I recently wrote about my colleague Stephen Martin’s thoughts on having a 1-3-5 year strategic plan for your company’s Foreign Corrupt Practices Act (FCPA) or Bribery Act compliance program. I am often asked where a compliance practitioner can come up with some ideas to put in such a strategic plan. Clearly one excellent area to study are the ongoing enforcement actions, which are all publicly released. They not only provide insight into the Department of Justice’s (DOJ) thinking on current best practices in the area of FCPA compliance programs but with the recent addition of “Enhanced Compliance Obligations” as found in the Johnson & Johnson (J&J) and Pfizer Deferred Prosecution Agreements (DPAs) there is solid information on some of the most cutting edge compliance initiatives which companies are now using. While you should recognize that these “Enhanced Compliance Obligations” are tailored for the specific company the DPA deals with, nevertheless you can review the concepts and implement those which are appropriate for your company.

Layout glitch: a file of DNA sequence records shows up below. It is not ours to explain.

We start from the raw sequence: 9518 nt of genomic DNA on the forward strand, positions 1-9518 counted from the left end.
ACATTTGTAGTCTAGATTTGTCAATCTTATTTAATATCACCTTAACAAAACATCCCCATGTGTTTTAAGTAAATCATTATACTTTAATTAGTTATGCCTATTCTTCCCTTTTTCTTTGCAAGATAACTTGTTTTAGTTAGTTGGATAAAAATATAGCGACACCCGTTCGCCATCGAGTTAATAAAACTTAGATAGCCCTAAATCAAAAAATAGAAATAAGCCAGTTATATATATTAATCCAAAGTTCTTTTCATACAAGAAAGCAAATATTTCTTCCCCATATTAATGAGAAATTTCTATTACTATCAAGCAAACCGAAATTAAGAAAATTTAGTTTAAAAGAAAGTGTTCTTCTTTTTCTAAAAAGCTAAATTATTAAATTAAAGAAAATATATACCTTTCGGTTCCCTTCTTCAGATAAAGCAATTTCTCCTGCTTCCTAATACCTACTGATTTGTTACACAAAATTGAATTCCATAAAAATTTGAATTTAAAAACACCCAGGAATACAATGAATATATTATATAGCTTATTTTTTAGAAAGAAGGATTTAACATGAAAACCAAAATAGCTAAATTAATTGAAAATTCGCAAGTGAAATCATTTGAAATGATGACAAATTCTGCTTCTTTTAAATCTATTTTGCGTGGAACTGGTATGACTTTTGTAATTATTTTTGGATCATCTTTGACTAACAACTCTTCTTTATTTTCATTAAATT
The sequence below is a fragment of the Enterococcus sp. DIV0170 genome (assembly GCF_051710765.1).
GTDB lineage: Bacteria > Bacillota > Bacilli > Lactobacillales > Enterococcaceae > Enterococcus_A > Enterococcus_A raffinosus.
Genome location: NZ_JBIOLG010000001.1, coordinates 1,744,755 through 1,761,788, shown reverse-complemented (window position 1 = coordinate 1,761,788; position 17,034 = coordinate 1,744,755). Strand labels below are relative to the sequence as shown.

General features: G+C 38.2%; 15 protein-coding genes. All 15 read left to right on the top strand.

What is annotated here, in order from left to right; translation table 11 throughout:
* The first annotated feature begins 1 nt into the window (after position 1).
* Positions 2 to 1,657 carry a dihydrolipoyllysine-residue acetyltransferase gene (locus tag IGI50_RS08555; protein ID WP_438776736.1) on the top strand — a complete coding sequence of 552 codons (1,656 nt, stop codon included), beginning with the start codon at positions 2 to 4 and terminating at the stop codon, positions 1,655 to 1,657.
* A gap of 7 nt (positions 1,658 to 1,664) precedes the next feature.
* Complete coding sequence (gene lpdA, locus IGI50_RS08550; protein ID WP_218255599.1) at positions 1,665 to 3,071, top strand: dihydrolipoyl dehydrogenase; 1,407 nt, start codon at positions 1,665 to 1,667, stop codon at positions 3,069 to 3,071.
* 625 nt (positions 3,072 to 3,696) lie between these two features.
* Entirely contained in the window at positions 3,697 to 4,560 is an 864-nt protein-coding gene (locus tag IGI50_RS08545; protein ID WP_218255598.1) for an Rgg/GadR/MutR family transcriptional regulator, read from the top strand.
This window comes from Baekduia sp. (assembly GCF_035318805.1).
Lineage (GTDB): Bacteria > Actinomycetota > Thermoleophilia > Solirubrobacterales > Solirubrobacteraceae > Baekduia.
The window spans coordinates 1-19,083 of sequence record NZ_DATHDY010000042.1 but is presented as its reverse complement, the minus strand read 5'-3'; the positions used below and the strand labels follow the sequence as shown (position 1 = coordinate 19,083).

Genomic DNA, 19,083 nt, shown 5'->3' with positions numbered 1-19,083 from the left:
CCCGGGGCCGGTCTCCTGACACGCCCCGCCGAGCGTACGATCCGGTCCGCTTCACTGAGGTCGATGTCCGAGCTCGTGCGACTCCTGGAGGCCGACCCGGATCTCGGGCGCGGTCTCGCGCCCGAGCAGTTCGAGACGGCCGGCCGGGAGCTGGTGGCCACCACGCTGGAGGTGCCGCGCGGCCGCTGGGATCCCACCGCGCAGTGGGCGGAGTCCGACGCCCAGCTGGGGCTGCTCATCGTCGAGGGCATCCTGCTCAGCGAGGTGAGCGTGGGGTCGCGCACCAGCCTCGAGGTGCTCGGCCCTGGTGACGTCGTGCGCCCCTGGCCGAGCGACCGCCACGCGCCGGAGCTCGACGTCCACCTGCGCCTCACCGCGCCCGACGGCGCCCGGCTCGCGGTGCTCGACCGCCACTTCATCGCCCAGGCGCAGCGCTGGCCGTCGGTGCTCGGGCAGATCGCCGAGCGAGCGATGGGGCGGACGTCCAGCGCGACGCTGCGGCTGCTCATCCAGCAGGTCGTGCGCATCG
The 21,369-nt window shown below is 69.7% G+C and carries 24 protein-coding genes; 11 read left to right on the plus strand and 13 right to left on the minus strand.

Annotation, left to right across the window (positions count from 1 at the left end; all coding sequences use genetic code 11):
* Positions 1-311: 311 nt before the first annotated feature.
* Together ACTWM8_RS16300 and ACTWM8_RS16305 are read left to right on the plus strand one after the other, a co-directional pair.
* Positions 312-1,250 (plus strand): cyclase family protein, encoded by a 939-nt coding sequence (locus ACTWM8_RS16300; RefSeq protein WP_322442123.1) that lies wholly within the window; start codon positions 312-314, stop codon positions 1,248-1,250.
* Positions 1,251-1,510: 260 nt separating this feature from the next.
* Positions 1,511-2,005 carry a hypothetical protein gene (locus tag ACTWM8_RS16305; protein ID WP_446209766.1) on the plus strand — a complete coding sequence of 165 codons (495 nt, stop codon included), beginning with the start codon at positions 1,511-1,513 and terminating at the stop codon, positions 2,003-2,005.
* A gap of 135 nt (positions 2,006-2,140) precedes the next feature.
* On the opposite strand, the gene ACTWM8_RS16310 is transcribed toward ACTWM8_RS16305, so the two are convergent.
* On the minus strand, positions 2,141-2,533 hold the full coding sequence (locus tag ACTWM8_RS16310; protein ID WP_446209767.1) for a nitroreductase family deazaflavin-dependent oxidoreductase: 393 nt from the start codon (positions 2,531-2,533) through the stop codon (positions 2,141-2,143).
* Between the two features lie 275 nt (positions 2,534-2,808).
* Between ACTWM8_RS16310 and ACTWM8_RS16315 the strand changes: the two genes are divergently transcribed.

Like many compliance practitioners, I came to this field through a corporate law department. As such the focus was usually not on strategic objectives nor did we typically receive much training on how to go about such a process. I was therefore interested in an article in the September issue of the Harvard Business Review (HBR), entitled “Bringing Science to the Art of Strategy”, co-authored by A. G. Lafley, Roger Martin, Jan Rivkin and Nicolaj Siggelkow, which explored the idea that company leaders could be much better in “marrying empirical rigor and creative thinking.” The authors laid out a provocative calculus for developing novel strategies through a “genuine inquiry that’s at the heart of the scientific method.” The authors set forth a step-by-step process in which creative thinking yields possibilities and tests these possibilities using rigorous analysis. The steps are: